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Meat and Fish

Dry Venison Jerky Safely

Deb Botzek-Linn

Venison jerky is an easy to make flavorful snack. Remember when processing any meat, food safety must be at the forefront. In recent years, illnesses due to Salmonella and E. coli O157:H7 from homemade jerky have raised questions about the safety of traditional drying methods.

It is important that the meat strips reach a sufficient temperature in the drying process to kill harmful pathogens that may cause foodborne illness. A food dehydrator, or your oven, should maintain a temperature of at least 145°-155°F for 4-6 hours when drying meat. But, to ensure the meat strips reach a temperature where pathogens are destroyed, the University of Wisconsin recommends heating the jerky (after drying) in a preheated 275°F oven for 10 minutes. This method, as a final step in the drying process, achieves an extra margin of safety and produces a quality jerky product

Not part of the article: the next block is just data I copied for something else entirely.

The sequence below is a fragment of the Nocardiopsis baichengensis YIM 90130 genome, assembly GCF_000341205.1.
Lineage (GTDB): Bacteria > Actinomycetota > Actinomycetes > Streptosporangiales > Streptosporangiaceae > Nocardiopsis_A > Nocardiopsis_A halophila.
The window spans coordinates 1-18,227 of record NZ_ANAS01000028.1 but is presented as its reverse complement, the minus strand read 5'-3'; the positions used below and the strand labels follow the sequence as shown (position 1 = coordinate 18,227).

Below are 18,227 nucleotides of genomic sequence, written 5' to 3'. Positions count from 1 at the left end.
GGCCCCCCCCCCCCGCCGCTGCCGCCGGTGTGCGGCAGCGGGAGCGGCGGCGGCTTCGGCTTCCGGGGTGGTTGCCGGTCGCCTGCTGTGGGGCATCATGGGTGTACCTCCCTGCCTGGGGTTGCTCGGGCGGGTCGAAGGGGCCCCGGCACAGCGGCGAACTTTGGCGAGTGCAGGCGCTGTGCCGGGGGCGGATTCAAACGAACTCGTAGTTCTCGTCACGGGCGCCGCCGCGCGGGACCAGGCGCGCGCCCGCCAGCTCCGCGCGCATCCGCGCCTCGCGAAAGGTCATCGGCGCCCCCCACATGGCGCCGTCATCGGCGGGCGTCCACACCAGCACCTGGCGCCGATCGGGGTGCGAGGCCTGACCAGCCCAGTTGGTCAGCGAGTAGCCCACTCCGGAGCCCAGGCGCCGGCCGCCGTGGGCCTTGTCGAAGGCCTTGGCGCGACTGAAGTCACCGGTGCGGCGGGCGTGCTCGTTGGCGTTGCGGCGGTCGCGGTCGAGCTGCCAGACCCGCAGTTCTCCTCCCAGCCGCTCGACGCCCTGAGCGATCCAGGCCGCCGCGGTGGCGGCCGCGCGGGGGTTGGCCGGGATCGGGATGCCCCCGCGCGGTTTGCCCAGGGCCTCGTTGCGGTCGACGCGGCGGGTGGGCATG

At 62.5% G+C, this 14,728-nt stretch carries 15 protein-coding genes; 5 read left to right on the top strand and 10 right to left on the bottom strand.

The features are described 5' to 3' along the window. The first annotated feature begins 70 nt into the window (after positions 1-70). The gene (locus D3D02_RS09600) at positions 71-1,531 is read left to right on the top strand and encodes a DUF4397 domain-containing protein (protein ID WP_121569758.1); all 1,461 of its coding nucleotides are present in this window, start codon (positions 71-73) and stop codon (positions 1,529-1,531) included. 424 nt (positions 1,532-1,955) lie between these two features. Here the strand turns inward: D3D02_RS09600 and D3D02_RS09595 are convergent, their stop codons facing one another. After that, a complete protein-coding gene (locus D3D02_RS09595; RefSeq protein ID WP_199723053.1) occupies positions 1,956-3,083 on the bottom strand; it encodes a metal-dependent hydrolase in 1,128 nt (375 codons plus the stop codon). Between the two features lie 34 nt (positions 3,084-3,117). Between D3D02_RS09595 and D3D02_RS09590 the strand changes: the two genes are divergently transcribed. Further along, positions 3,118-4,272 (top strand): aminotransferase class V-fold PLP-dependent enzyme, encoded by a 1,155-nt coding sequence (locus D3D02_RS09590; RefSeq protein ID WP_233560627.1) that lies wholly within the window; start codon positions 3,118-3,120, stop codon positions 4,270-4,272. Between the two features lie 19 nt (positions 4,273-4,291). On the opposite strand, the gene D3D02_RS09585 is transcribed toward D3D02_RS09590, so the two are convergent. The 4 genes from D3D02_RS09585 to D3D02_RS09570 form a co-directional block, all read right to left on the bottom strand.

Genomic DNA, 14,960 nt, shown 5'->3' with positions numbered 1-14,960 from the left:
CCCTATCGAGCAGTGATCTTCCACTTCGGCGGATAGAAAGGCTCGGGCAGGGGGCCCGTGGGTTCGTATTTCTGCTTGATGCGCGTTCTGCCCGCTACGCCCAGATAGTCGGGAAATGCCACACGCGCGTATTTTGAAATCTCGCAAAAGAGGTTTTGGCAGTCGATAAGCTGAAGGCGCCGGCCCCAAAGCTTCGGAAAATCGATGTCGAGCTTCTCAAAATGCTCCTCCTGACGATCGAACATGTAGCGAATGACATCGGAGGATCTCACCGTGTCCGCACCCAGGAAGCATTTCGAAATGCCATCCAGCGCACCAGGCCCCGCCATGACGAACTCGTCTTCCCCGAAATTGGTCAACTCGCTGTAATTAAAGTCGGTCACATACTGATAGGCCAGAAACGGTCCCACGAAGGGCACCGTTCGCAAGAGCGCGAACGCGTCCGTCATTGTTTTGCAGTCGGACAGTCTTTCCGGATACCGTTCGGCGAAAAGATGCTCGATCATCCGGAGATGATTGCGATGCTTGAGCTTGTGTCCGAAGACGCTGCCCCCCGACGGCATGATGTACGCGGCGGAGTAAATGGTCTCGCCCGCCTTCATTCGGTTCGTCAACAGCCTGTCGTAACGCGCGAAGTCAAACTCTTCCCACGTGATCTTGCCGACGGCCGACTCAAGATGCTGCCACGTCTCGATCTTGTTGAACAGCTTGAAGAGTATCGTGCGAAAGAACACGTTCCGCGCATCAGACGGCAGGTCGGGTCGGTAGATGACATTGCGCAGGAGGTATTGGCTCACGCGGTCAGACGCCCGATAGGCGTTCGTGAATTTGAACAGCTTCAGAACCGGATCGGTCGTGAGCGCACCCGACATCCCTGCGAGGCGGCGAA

Take time to check the temperature of your dehydrator before drying. Place the metal stem of a dial thermometer between 2 trays so you can read the dial outside the dehydrator. Turn on the dehydrator and allow the temperature to stabilize. Adjust the thermostat tp reach current research temperature recommendations of 145°F or above.

For quality jerky, use only lean meats in excellent condition and trim visible fat. Freezing the venison prior to marinating makes it easier to slice and helps kill any parasites that might be present. Always marinate meat strips in the refrigerator, not on the counter. Dehydrate until a test piece cracks but does not break when it is bent.

Jerky can be stored for 1-2 months at room temperature and in the freezer for up to 6 months.

Check out these tested jerky recipes:

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Peer reviewed by Kathy Brandt

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